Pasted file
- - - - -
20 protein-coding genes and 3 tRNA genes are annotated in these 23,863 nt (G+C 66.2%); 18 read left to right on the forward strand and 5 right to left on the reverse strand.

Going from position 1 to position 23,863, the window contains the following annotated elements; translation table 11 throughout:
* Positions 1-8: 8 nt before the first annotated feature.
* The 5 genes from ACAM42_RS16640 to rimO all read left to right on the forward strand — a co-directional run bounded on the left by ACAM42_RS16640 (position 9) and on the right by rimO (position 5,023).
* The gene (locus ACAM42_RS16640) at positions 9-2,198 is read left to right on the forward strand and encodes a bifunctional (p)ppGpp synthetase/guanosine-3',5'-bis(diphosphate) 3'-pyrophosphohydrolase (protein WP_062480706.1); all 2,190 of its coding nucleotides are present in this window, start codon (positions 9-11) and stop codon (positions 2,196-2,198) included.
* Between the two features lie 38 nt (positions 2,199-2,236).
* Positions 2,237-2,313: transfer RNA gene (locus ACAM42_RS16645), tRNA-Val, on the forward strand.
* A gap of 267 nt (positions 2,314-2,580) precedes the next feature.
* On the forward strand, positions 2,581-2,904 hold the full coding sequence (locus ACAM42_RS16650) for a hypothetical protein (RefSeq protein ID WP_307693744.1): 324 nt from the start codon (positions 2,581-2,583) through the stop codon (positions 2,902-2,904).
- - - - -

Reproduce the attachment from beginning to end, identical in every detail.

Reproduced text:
20 protein-coding genes and 3 tRNA genes are annotated in these 23,863 nt (G+C 66.2%); 18 read left to right on the forward strand and 5 right to left on the reverse strand.

Going from position 1 to position 23,863, the window contains the following annotated elements; translation table 11 throughout:
* Positions 1-8: 8 nt before the first annotated feature.
* The 5 genes from ACAM42_RS16640 to rimO all read left to right on the forward strand — a co-directional run bounded on the left by ACAM42_RS16640 (position 9) and on the right by rimO (position 5,023).
* The gene (locus ACAM42_RS16640) at positions 9-2,198 is read left to right on the forward strand and encodes a bifunctional (p)ppGpp synthetase/guanosine-3',5'-bis(diphosphate) 3'-pyrophosphohydrolase (protein WP_062480706.1); all 2,190 of its coding nucleotides are present in this window, start codon (positions 9-11) and stop codon (positions 2,196-2,198) included.
* Between the two features lie 38 nt (positions 2,199-2,236).
* Positions 2,237-2,313: transfer RNA gene (locus ACAM42_RS16645), tRNA-Val, on the forward strand.
* A gap of 267 nt (positions 2,314-2,580) precedes the next feature.
* On the forward strand, positions 2,581-2,904 hold the full coding sequence (locus ACAM42_RS16650) for a hypothetical protein (RefSeq protein ID WP_307693744.1): 324 nt from the start codon (positions 2,581-2,583) through the stop codon (positions 2,902-2,904).